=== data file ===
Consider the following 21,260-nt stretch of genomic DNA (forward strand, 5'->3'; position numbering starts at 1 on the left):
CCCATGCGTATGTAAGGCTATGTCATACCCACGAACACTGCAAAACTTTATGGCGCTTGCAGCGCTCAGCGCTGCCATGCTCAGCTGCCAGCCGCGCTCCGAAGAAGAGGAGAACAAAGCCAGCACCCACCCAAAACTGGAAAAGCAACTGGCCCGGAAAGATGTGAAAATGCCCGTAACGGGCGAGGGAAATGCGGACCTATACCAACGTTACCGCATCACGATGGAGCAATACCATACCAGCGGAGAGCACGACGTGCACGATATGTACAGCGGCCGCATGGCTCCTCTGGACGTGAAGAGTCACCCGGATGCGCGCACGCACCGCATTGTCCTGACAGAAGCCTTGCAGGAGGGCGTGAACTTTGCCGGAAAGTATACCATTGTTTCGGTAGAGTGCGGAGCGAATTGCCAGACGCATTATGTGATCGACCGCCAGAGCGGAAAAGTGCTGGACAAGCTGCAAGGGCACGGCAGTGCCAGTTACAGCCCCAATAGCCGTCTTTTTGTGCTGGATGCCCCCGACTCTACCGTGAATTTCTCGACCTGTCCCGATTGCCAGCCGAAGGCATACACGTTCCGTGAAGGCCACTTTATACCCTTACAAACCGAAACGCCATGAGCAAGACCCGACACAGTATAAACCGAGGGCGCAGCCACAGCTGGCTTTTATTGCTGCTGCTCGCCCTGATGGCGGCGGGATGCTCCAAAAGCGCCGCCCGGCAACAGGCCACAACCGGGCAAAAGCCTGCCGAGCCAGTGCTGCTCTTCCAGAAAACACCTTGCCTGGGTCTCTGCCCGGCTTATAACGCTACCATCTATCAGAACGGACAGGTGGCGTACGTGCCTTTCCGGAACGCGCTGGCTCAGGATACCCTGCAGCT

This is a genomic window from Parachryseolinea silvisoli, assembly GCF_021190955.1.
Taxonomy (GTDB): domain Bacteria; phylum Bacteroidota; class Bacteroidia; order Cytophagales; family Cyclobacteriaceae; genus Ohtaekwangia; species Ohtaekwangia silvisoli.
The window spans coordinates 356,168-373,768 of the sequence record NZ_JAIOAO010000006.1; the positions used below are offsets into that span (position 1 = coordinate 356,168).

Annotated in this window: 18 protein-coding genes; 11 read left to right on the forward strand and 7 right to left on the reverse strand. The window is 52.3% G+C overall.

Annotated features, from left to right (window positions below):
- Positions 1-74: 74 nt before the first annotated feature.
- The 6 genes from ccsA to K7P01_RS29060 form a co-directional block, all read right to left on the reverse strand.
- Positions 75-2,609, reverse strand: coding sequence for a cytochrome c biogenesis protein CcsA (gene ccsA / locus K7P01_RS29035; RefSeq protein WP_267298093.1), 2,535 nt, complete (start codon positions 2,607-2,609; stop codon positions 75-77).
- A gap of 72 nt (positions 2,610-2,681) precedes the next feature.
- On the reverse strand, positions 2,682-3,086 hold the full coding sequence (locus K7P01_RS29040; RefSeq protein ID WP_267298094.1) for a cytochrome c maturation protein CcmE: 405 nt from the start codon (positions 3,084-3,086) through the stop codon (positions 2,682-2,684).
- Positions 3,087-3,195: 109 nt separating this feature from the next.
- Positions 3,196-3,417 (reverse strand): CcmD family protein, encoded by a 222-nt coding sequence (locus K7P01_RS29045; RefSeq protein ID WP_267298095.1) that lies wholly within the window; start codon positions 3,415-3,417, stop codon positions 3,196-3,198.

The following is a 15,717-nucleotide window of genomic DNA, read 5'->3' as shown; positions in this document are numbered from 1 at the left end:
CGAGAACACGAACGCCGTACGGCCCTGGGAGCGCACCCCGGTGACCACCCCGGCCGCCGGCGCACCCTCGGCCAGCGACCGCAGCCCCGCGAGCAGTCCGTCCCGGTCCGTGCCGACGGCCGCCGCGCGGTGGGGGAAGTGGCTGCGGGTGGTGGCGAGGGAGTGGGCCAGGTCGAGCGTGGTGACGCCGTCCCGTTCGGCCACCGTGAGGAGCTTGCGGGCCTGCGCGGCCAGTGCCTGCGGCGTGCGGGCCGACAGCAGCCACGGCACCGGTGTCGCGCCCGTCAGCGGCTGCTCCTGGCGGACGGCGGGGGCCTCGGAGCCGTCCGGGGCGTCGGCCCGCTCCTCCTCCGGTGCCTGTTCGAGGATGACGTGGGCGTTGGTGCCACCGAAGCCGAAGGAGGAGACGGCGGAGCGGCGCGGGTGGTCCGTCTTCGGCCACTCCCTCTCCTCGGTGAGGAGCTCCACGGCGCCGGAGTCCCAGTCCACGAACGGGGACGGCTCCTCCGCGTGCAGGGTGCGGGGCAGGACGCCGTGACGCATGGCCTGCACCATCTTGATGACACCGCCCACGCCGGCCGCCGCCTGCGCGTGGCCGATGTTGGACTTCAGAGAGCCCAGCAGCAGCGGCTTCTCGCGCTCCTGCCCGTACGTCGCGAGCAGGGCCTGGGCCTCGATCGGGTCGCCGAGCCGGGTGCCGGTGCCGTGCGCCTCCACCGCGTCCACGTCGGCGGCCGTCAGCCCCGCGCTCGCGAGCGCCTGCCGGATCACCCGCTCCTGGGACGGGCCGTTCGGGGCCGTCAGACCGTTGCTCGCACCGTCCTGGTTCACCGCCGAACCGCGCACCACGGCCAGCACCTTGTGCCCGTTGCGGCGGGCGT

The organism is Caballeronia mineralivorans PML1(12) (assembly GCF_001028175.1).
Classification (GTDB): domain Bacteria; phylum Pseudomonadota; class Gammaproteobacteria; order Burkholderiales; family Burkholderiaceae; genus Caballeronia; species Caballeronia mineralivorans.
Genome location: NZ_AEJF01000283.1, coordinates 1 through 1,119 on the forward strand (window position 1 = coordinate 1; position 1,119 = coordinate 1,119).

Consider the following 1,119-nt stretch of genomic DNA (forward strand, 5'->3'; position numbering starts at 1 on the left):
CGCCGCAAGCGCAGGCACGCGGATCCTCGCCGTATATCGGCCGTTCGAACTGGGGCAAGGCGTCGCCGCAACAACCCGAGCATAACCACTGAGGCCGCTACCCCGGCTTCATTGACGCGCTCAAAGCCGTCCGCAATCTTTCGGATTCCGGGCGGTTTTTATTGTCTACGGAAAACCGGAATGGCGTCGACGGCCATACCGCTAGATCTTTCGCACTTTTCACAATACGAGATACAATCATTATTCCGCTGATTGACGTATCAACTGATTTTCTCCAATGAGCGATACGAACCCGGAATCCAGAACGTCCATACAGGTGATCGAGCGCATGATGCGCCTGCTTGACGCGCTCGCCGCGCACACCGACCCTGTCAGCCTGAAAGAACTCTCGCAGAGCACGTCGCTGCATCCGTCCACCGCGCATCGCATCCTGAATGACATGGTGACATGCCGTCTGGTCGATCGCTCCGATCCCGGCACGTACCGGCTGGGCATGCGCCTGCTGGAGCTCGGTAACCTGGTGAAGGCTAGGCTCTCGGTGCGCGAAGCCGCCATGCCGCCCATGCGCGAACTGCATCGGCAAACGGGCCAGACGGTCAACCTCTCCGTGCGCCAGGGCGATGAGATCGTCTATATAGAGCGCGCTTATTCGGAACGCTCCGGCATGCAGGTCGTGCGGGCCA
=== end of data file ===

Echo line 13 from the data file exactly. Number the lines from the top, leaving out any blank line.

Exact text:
- Positions 3,087-3,195: 109 nt separating this feature from the next.